She begins by asking after my health and then progresses onto to other matters. Her letter is curiously shallow, far removed from the woman I've come to care deeply for, and perhaps, even love. Yet I understand her distance for the possibility that her letters might fall into the hands of another is very strong. There are many who would wish to know of the romance between a general and Caesar's daughter. Lucilla is aware of this as much as I am.
"Maximus, I am to be married," the letter reads. "I wish with all of my heart that it be different, but some things cannot be delayed. Circumstances, rather than the heart, must dictate in some respects. I wish you good health and victory on the battlefield. That you return to Rome, celebrated and safe, remains my strongest and deepest desire. Perhaps you would not obey me now, but in time you will understand. I beg your forgiveness for all and remain, respectfully, yours, Lucilla."
I close the letter and hold it tightly, the paper crumpling beneath my grip. I breathe in deeply, calming myself over this news, and then pull myself together. I put the letter in a plate and tip the candle towards it. The flame catches at the paper and soon, the letter crumples into nothing but ash.
I try not to think of those nights in her bed with those fine sheets wrapped around my legs, but my strength fails me. I laugh at the irony. I have faced dozens of soldiers, armed with spears, axes and bowes, with courage, yet the memory of Lucilla's lips against my neck disarms me utterly. I bow my head, remembering how I saw her last, sitting at the window in her rooms, dressed in the softest white.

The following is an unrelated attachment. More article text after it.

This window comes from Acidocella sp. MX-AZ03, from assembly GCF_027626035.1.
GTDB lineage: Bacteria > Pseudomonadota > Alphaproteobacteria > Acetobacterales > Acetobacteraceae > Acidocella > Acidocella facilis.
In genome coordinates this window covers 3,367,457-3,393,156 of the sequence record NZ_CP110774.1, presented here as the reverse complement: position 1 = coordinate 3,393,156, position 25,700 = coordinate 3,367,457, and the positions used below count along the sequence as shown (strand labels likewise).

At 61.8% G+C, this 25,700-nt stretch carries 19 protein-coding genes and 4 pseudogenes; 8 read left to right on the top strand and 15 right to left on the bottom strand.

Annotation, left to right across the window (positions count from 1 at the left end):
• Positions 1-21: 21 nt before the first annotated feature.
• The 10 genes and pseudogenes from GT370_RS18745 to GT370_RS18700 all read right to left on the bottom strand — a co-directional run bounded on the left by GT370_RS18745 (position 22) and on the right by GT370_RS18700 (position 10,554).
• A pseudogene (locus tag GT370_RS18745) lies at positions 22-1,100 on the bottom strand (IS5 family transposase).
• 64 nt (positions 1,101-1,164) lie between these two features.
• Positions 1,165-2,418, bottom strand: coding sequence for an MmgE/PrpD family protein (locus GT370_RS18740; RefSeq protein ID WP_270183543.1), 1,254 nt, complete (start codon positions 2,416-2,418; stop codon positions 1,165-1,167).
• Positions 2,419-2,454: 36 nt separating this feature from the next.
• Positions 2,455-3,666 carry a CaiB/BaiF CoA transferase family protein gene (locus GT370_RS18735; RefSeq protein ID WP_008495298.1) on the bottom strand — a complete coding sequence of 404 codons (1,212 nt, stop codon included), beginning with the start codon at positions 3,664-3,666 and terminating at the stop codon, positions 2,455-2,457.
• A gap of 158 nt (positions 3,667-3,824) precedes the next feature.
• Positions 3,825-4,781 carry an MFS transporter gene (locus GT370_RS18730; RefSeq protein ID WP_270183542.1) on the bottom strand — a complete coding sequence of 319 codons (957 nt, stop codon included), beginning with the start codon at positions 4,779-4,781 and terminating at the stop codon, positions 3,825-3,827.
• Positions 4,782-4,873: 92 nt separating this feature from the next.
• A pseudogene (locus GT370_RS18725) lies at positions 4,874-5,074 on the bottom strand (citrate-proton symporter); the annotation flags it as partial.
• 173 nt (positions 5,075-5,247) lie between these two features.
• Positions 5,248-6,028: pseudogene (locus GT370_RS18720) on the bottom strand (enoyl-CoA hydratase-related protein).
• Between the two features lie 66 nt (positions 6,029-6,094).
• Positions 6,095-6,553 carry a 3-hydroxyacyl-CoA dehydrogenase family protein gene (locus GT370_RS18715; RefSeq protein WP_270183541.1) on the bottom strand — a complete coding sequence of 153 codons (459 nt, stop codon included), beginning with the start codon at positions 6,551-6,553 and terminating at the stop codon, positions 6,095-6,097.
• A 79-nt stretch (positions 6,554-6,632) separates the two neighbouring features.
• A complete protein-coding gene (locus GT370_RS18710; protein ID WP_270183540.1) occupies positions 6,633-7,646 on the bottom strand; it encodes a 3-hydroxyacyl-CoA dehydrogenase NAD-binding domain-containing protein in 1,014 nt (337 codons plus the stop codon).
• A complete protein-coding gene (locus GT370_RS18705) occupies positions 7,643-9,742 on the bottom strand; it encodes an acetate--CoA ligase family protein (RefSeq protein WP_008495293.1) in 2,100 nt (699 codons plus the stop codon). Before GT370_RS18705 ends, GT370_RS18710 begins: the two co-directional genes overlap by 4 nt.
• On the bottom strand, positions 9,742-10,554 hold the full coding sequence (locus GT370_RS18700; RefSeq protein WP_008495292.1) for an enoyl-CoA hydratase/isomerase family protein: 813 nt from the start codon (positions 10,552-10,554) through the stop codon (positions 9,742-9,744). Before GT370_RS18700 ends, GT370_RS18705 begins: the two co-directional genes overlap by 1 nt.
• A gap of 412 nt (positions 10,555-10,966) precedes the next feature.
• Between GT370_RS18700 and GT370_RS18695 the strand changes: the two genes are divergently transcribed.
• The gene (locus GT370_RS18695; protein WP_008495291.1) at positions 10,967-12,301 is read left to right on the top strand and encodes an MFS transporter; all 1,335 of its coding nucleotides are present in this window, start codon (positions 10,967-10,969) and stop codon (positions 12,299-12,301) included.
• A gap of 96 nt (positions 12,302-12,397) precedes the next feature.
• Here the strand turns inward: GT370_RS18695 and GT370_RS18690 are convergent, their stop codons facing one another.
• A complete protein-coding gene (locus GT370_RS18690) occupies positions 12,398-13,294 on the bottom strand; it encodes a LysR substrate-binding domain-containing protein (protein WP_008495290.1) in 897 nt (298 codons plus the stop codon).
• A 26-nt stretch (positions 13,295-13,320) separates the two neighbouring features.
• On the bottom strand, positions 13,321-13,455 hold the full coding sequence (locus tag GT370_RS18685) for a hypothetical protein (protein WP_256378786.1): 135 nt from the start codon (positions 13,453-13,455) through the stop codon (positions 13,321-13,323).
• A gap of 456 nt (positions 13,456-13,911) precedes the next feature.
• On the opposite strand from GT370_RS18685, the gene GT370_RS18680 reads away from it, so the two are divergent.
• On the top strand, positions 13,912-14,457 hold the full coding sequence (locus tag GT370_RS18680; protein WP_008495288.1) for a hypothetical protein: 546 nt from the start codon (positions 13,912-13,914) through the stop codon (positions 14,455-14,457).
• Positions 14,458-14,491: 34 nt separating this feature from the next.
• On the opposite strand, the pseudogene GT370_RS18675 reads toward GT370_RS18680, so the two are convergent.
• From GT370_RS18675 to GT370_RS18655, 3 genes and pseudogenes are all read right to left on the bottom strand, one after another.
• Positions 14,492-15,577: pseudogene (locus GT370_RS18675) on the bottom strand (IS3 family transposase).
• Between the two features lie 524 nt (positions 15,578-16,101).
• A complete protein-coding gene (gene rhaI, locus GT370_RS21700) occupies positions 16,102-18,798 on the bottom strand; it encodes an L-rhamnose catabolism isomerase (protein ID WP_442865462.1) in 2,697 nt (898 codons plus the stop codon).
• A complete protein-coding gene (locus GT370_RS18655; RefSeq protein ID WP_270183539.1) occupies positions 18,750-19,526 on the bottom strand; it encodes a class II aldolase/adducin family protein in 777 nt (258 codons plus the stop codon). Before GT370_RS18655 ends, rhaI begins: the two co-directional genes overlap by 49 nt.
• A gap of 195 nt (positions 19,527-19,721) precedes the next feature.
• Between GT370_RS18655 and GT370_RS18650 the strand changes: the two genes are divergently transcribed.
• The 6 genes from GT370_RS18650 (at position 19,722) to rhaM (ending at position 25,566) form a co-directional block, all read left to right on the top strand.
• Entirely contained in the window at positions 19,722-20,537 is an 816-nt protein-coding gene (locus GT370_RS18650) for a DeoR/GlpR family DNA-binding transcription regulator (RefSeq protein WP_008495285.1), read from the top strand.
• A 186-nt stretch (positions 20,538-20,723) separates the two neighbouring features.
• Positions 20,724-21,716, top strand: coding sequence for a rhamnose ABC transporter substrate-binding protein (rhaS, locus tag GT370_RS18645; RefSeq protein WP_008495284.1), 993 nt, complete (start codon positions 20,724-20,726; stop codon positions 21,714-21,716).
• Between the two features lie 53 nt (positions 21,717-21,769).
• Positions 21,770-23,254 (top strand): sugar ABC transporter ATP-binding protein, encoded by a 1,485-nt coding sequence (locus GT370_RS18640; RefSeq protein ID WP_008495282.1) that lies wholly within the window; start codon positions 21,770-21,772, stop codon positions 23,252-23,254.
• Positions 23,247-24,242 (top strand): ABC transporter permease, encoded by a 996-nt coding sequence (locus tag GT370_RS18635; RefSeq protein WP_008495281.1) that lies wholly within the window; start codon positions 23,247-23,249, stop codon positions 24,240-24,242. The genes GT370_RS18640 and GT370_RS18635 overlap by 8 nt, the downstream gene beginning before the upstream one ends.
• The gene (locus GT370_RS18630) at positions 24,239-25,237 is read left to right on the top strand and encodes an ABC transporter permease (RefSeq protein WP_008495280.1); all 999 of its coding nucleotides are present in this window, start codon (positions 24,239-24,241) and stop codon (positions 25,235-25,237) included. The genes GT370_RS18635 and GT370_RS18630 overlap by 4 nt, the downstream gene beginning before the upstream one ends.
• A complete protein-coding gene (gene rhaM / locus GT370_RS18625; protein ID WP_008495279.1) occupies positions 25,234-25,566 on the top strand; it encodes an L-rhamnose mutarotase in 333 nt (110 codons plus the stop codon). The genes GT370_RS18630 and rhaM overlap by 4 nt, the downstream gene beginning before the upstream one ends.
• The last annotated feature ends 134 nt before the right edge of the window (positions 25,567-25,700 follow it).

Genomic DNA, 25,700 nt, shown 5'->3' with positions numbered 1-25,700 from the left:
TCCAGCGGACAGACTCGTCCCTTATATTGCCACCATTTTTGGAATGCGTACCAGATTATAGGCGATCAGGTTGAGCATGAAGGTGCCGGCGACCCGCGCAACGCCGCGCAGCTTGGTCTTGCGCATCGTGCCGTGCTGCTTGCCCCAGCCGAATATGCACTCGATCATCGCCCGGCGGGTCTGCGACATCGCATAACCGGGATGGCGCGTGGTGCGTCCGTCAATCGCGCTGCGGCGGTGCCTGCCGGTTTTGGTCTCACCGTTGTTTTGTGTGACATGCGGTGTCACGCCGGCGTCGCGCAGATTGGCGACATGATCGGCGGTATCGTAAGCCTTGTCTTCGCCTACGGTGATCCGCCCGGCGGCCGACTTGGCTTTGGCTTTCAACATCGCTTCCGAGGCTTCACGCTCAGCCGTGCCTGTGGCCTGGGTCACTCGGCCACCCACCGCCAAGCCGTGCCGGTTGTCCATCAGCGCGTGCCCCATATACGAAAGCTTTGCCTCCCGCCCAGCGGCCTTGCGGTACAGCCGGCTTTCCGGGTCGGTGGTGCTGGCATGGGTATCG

I shake my head, trying desperately to disassociate my mind from all thoughts of Lucilla.
"You can be strong when you will it," I tell the pile of ash. "You do not allow yourself to be forced into those things you do not wish to do."
For this epiphany, there can only be one conclusion. So I banish all thoughts of Lucilla in her white dress with the delicate white veil floating over her chestnut hair. I pray that my nights will not be plagued by the memory of her legs wrapping around my waist or her cheek against mine.
Outside, I can hear the horses and the shouts of the men. I blow out the candle and step outside. The rain is only a drizzle now, soft and cold against the skin. I blink since the water blurs my vision. The wind whistles through the tree branches; the leaves have long withered and fallen, leaving only the skeletal black branches against the gray sky. Those branches reach up to the sky like claws, reaching for something they cannot possibly have.
I see Marcus covering his horse with a blanket and he looks up as I approach.
"You read the letter," he stated.
"It is of no consequence."
"She desires a response."
"Tell my lady," I say and then pause. Marcus is eyeing me closely, one hand resting on his sword.
"Beware, Maximus," Marcus says gently, but needlessly. I'm aware of this danger, aware of the risk Lucilla took in writing to me and aware that what I could say now could mar her honor.
"Shall you defend her honor?" I ask. "For I assure you, I desire nothing but her happiness and that this marriage brings her nothing but what she deserves."
Marcus visibly relaxes. "That be all then. I'll tell the boy."
"You do that," I tell him sharply. I turn and walk away. I tell myself that it's a trick of the rain that I cannot see clearly. I make my way to my tent, knowing that inside the fire will warm my cold fingers and feet. I pause as Marcus' messenger rides by me, without care or thought to my presence.
As mud splatters up from the horse's hooves, I make the decision that we shall winter here. When the leaves bud once again and the warmth returns to the air, we shall try for Germania again.
~ finis ~